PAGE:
Nov. 17, 2010
In November 1932, the United States was in the early stages of The Great Depression. That month and year brought Nashvillians two opportunities to vent their frustrations. On November 8, 1932, incumbent President Herbert Hoover was ousted from office in favor of Franklin D. Roosevelt.
Just four days later, the University of Tennessee’s football team arrived in Nashville for its annual battle with Vanderbilt. Even with a depression, an overflowing Dudley Field crowd interrupted the game several times causing the eventual premature ending of the contest.
The Vols rolled into Nashville with an unblemished 7-0 record under the guidance of legendary coach Robert Neyland. Another legendary coach, Dan McGugin, led Vanderbilt with a 6-0-1 slate. Both teams were members of Southern Conference and in line for the conference championship. The Southeastern Conference would be organized the next year.
The results of the game were front-page news in the Nashville Tennessean with a caption that read: “Seething Mob Shares Field With Gridiron Enemies Here.”
Dudley Field was only 10 years old with a seating capacity of 22,000. Temporary bleachers were also installed in the north end zone. As the Vanderbilt band entered the stadium at 1:20 pm for a 2:00 pm kickoff, the bleachers were full and three-fourths of the remaining seats were occupied.
A few minutes later, the Vols made their appearance onto the field and that’s when problems ensued. The Tennessean reported:
And then the gate-crashing started. Between 2,000 and 3,000 frenzied persons stormed through the gate to the temporary north end bleachers–a surging wave of thundering humanity.
The blue coats had hardly checked the flow of humanity at the north end before another rush was made just east of the Palmer field house. This time several hundred, in lockstep style climbed onto the stone fence leading to the field house. Then they went on top of the equipment house and jumped into the north end bleacher section. They were stopped jumping from over but the top of Palmer field house looked like a crow’s nest, it was so black with humanity.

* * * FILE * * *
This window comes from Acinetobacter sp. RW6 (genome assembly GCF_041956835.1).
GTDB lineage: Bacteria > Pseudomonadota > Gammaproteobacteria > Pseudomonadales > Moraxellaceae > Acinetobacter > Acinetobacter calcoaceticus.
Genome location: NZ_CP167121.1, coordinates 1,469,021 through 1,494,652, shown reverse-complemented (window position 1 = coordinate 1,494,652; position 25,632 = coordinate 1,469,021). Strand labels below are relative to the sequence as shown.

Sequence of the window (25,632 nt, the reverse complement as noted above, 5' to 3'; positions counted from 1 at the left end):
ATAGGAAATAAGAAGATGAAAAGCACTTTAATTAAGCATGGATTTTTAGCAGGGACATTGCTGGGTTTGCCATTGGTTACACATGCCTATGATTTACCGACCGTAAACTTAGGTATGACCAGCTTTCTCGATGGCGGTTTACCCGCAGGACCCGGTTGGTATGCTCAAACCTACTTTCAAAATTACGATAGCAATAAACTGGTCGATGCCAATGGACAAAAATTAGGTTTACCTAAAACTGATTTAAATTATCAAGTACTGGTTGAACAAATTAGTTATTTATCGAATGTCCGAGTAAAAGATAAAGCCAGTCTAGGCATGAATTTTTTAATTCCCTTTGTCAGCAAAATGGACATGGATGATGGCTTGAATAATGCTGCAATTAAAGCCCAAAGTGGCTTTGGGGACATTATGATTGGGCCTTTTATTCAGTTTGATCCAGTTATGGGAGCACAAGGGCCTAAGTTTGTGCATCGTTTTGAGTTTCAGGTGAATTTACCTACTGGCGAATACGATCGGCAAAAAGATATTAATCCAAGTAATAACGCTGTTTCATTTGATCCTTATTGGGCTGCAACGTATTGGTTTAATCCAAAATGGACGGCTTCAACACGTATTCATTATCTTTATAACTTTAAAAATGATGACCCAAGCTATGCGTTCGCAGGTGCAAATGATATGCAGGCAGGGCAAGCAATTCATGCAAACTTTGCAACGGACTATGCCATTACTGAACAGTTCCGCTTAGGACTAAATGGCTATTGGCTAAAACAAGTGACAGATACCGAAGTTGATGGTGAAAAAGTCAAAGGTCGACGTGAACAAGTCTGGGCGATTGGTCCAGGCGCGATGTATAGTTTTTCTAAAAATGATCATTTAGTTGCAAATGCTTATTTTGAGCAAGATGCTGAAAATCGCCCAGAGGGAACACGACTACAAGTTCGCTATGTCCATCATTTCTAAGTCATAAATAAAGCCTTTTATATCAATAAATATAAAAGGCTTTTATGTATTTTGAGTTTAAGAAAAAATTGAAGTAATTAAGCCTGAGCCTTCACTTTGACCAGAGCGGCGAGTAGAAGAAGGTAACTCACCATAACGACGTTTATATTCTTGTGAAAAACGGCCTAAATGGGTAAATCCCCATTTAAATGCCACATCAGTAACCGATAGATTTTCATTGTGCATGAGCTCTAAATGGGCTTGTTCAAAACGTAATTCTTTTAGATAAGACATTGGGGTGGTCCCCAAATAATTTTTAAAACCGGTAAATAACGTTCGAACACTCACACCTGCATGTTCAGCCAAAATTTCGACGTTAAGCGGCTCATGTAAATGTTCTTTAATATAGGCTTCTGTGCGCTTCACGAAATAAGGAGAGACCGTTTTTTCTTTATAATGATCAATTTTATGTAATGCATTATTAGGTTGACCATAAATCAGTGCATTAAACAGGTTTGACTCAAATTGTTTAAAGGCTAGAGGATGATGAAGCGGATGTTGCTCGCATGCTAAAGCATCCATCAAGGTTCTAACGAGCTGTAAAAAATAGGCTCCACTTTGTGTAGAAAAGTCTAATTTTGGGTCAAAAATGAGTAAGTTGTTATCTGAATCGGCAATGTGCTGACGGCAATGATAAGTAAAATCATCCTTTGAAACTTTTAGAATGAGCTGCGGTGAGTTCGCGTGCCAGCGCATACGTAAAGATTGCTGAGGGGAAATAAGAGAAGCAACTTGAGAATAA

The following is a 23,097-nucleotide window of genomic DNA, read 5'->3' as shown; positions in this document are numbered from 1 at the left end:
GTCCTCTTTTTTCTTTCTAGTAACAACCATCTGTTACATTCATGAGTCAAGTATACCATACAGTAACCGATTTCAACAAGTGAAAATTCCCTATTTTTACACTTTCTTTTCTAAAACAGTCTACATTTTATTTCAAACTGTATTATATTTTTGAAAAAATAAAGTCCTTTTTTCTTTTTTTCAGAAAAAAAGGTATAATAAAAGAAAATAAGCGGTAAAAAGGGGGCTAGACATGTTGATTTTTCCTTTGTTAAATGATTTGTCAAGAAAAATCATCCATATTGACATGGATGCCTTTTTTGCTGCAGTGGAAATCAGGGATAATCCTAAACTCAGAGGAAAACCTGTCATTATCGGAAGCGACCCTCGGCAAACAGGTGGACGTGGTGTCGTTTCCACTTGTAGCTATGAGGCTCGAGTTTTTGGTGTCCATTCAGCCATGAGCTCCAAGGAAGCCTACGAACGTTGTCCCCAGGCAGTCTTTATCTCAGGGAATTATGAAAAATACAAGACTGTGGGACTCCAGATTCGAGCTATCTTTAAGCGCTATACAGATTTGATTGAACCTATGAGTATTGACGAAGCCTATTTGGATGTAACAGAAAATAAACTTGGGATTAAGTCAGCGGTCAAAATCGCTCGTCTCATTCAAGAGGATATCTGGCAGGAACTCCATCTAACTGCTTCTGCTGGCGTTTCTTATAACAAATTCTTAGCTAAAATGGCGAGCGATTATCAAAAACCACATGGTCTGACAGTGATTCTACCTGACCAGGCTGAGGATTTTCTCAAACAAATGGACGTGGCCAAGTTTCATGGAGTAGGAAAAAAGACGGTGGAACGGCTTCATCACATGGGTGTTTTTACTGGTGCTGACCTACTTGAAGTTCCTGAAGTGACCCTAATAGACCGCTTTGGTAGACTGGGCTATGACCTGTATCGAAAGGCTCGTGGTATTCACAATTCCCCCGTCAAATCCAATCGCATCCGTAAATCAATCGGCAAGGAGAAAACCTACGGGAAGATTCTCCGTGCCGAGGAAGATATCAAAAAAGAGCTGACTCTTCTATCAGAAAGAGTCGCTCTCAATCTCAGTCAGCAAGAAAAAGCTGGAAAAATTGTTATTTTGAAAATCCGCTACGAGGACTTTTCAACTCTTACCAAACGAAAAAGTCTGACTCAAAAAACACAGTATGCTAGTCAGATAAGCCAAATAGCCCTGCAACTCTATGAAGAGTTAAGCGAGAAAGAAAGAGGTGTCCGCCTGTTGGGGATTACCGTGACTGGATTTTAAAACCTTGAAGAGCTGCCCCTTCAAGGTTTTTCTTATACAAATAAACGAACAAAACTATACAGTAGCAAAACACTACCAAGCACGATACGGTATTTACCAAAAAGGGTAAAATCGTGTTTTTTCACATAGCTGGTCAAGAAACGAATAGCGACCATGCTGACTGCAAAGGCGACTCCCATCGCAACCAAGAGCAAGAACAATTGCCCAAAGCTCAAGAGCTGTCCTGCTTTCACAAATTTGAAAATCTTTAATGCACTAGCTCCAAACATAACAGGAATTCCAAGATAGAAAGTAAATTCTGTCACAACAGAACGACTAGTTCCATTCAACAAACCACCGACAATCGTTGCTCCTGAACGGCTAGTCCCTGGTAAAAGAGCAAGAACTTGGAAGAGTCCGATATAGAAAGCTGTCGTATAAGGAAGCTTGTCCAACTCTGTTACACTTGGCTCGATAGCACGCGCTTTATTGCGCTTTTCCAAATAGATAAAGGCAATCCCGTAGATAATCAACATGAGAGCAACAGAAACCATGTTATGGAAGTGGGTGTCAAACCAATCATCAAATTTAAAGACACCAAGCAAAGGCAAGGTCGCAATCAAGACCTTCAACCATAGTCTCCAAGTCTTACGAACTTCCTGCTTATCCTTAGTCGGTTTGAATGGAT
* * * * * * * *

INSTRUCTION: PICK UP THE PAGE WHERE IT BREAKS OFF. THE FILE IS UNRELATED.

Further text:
The Parmer (not Palmer) Field House remains to this day. Its that small stone building behind the north end scoreboard near Memorial Gymnasium. The Southern Conference rule prohibiting spectators on the sidelines was in severe jeopardy. Fans were also bold enough to sit on the Commodore benches on the west side. The police (men in blue coats) were helpless as they were brutally outnumbered.
It was also reported that the general admission crowd on the field was blocking the view of the box seats patrons. When the Vandy team arrived 15 minutes before kickoff, it was estimated that 25,000 to maybe 30,000 fans had occupied every stadium seat, the aisles and areas between the retaining wall and both benches.
McGugin was asked to announce that the game would not begin, until the spectators were back against the stands and off the cinder paths. They reluctantly succumbed to the demand.
Now for the game, or least some of it. Vandy won the coin toss and was led on the field by its All-American center Pete Gracey (pictured on the right) and backs Dixie Roberts and Chuggy Fortune. The Vols were led by their All-American, Beattie Feathers. Feathers was a halfback and one of the country’s best punters.
The defenses would determine the outcome of this game as interceptions and rough tackling prevented either team from scoring in the first half. Gracey injured his knee in the first quarter and was out for the rest of the game. The Tennessean reported:
For the Vols tackled savagely. The Commodores were as vicious. Medical attendants were called so often that the officials were on the point of deciding to allow them to remain on the field so their first aid could be brought quicker.
The Vols hit hard. They hit harder than that. They were shoulder blocking savagely. Vandy struck with terrific velocity. Breezy Wynn was so battered after the first half that Middleton replaced him and performed nobly.
Wynn was the Vols fullback. “I have rarely seen such a defensive exhibition,” said Walker Powell, one of the officials.
With a scoreless first half, the impatient crowd once again became the story. They began to creep toward the field and lined the sidelines. McGugin and Neyland removed their teams from the field and back to the dressing rooms. After trying vainly for 20 minutes to remove the crowd back to the walls, the officials firmly announced that if they were not back in two minutes, the game would be forfeited to Tennessee.